PURPOSE: Studies have suggested that a history of migraines may be associated with a lower risk of some types of breast cancer, though biological mechanisms are unclear. Identifying specific characteristics of migraines which are most strongly associated with breast cancer risk could improve our understanding of this relationship. METHODS: We ascertained specific characteristics of women's migraine histories (severity, timing features, and presence of migraine aura). We used polytomous logistic regression to estimate the risk of ER+ ductal, ER- ductal, ER+ lobular, and ER+ ductal-lobular breast cancer associated with self-reported characteristics of migraine history. A total of 715 breast cancer cases (276 ER+ ductal, 46 ER- ductal, 191 ER+ lobular, and 202 ER+ ductal-lobular) and 376 controls ages 55-74 years were included in this population-based case-control study. RESULTS: Compared to women without a migraine history, women with a >30-year history of migraines had a 60 % (95 % CI 0.2-0.6) lower risk of ER+ ductal breast cancer; those who had their first migraine before age 20 had 50 % lower risks of ER+ ductal and ER+ lobular breast cancer (both 95 % CIs 0.3-0.9), and women who experienced migraine with aura had 30 % (95 % CI 0.5-0.98) and 40 % (95 % CI 0.4-0.9) lower risks of ER+ ductal and ER+ lobular breast cancer, respectively. CONCLUSION: The lower risk of ER+ breast cancer associated with migraine appears to be limited to those women with early onset or long duration of migraine history, or those who experienced migraine with aura. This expands our understanding of the relationship between migraine and breast cancer and provides additional insight into potential underlying biological mechanisms.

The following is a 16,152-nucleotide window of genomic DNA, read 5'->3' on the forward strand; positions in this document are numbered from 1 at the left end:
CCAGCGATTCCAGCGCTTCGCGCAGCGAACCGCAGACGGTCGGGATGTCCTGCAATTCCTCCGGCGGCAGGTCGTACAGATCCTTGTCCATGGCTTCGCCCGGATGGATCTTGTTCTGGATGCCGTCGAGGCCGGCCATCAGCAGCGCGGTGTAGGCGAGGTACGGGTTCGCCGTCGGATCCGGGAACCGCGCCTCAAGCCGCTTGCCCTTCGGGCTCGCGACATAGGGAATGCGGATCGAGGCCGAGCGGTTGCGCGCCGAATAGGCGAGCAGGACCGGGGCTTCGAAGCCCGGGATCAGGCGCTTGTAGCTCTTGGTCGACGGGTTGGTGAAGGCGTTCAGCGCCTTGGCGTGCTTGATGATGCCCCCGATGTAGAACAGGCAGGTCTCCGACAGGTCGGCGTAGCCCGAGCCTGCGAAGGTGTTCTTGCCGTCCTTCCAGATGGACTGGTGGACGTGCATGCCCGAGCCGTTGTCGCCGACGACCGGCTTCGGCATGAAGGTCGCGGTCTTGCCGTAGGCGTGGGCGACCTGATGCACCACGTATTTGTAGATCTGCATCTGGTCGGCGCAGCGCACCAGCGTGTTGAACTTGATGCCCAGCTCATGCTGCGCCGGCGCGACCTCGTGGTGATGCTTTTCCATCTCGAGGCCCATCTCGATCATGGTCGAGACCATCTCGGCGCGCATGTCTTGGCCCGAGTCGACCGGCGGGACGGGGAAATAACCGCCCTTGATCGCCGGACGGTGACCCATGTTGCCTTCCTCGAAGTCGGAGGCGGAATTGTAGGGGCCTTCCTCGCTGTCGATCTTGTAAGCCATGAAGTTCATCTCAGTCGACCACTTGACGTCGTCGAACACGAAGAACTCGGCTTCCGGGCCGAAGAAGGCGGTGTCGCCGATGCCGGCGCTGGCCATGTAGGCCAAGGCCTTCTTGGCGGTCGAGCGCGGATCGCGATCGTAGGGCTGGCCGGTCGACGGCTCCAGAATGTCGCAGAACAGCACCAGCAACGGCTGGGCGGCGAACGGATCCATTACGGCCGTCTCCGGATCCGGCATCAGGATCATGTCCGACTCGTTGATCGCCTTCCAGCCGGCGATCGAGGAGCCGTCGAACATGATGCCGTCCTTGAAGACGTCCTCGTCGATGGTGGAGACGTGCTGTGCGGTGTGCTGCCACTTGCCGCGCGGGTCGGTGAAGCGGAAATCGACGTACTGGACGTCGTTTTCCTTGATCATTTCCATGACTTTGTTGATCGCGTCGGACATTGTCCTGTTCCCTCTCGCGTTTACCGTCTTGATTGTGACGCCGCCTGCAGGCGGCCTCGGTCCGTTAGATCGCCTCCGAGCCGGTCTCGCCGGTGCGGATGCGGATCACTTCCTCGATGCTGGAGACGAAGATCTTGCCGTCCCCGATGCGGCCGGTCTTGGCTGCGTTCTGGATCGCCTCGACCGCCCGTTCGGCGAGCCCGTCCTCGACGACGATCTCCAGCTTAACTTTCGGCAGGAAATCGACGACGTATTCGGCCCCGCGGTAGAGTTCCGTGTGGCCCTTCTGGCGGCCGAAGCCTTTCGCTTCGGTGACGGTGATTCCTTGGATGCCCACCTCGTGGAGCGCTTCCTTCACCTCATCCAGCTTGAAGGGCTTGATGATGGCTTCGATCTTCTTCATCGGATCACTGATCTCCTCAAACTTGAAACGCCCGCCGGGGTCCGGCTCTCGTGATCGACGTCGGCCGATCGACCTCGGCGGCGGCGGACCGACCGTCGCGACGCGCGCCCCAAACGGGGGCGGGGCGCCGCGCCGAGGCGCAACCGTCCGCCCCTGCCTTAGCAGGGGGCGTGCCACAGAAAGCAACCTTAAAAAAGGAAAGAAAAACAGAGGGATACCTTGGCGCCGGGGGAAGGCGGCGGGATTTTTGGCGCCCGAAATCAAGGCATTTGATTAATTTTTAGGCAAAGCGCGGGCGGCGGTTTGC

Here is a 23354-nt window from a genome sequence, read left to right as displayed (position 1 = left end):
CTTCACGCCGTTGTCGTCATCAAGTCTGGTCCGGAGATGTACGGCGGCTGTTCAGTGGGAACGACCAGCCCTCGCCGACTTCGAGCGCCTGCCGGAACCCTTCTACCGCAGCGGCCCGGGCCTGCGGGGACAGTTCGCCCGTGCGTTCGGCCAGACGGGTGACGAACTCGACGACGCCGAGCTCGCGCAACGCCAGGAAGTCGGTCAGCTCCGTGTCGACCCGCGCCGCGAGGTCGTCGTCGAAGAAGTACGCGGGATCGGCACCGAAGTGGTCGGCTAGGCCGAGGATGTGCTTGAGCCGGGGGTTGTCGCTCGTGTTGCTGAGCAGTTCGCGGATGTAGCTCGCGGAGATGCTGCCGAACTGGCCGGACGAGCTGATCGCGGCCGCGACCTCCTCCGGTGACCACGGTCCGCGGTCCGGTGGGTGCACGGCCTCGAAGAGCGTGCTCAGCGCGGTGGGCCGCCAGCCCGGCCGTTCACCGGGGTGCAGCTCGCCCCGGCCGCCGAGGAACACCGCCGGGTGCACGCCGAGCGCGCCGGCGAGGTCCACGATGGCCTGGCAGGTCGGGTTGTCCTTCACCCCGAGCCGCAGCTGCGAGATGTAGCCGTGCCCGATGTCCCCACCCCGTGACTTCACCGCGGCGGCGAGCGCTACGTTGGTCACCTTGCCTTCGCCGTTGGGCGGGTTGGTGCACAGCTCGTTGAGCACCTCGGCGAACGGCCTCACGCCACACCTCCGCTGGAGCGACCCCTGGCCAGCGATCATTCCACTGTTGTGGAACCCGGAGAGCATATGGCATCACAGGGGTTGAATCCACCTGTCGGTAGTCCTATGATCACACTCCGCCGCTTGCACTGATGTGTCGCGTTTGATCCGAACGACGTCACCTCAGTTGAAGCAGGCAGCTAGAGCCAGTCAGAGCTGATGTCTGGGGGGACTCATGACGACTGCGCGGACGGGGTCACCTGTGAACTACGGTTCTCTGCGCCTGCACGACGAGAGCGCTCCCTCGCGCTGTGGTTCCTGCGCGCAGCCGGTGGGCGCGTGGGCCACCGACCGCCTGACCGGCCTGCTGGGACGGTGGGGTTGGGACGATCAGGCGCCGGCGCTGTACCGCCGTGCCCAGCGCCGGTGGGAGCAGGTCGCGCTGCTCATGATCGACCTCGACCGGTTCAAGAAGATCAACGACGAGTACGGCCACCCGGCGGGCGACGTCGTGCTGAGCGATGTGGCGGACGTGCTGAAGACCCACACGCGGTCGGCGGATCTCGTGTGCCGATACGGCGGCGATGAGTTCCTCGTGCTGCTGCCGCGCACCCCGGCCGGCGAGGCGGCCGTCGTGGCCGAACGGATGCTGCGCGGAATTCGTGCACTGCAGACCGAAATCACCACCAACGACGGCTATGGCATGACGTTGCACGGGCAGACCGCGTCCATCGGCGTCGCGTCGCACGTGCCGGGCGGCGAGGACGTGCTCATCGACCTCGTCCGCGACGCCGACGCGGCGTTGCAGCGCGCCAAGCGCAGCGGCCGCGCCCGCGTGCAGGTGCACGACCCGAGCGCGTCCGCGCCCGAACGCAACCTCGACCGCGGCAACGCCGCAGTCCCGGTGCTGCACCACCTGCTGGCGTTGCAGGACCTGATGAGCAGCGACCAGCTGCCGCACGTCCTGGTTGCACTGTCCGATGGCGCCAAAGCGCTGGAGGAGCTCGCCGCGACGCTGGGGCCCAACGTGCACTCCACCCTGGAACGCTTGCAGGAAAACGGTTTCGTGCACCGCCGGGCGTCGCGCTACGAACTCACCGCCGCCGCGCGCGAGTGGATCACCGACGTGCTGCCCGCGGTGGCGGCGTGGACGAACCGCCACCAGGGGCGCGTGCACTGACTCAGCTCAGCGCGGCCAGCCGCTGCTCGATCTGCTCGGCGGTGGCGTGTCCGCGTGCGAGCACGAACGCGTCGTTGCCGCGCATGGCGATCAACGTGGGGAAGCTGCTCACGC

Chen L, Malone KE, Li CI. Bra Wearing Not Associated with Breast Cancer Risk: A Population-Based Case-Control Study. Cancer Epidemiol Biomarkers Prev. 2014;23(10):2181-5.
Despite the widespread use of bras among U.S. women and concerns in the lay media that bra wearing may increase breast cancer risk, there is a scarcity of credible scientific studies addressing this issue. The goal of the study was to evaluate the relationship between various bra-wearing habits and breast cancer risk among postmenopausal women. We conducted a population-based case-control study of breast cancer in the Seattle-Puget Sound metropolitan area that compared 454 invasive ductal carcinoma (IDC) cases and 590 invasive lobular carcinoma (ILC) cases diagnosed between 2000 and 2004 with 469 control women between 55 to 74 years of age. Information on bra-wearing habits and other breast cancer risk factors was collected from study participants through in-person interviews. Multivariate adjusted odds ratios (OR) and their associated 95% confidence intervals (CI) were estimated using polytomous logistic regression. No aspect of bra wearing, including bra cup size, recency, average number of hours/day worn, wearing a bra with an underwire, or age first began regularly wearing a bra, was associated with risks of either IDC or ILC. Our results did not support an association between bra wearing and increased breast cancer risk among postmenopausal women.